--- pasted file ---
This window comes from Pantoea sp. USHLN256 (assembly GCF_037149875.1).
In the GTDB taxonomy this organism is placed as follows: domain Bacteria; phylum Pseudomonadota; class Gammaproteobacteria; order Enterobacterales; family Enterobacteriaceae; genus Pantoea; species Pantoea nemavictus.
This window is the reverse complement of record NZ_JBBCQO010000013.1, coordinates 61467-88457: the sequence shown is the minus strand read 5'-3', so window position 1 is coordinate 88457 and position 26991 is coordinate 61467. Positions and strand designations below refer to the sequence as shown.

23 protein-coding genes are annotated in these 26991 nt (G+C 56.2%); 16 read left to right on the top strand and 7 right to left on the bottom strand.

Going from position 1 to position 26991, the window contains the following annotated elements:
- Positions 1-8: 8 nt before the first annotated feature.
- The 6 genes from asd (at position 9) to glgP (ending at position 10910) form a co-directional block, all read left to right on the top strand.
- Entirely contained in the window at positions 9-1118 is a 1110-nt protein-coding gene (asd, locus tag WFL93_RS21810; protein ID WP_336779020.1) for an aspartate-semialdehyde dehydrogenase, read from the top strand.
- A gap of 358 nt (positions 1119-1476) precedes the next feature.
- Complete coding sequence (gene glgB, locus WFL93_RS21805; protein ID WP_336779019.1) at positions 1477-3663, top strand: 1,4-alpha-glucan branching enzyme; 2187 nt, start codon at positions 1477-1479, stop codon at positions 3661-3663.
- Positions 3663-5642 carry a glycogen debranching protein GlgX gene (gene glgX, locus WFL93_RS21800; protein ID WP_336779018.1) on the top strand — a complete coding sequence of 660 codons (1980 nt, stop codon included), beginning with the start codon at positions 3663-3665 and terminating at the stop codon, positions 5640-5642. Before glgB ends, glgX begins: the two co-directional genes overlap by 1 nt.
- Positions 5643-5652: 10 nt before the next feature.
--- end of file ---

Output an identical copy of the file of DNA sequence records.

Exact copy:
This window comes from Pantoea sp. USHLN256 (assembly GCF_037149875.1).
In the GTDB taxonomy this organism is placed as follows: domain Bacteria; phylum Pseudomonadota; class Gammaproteobacteria; order Enterobacterales; family Enterobacteriaceae; genus Pantoea; species Pantoea nemavictus.
This window is the reverse complement of record NZ_JBBCQO010000013.1, coordinates 61467-88457: the sequence shown is the minus strand read 5'-3', so window position 1 is coordinate 88457 and position 26991 is coordinate 61467. Positions and strand designations below refer to the sequence as shown.

23 protein-coding genes are annotated in these 26991 nt (G+C 56.2%); 16 read left to right on the top strand and 7 right to left on the bottom strand.

Going from position 1 to position 26991, the window contains the following annotated elements:
- Positions 1-8: 8 nt before the first annotated feature.
- The 6 genes from asd (at position 9) to glgP (ending at position 10910) form a co-directional block, all read left to right on the top strand.
- Entirely contained in the window at positions 9-1118 is a 1110-nt protein-coding gene (asd, locus tag WFL93_RS21810; protein ID WP_336779020.1) for an aspartate-semialdehyde dehydrogenase, read from the top strand.
- A gap of 358 nt (positions 1119-1476) precedes the next feature.
- Complete coding sequence (gene glgB, locus WFL93_RS21805; protein ID WP_336779019.1) at positions 1477-3663, top strand: 1,4-alpha-glucan branching enzyme; 2187 nt, start codon at positions 1477-1479, stop codon at positions 3661-3663.
- Positions 3663-5642 carry a glycogen debranching protein GlgX gene (gene glgX, locus WFL93_RS21800; protein ID WP_336779018.1) on the top strand — a complete coding sequence of 660 codons (1980 nt, stop codon included), beginning with the start codon at positions 3663-3665 and terminating at the stop codon, positions 5640-5642. Before glgB ends, glgX begins: the two co-directional genes overlap by 1 nt.
- Positions 5643-5652: 10 nt before the next feature.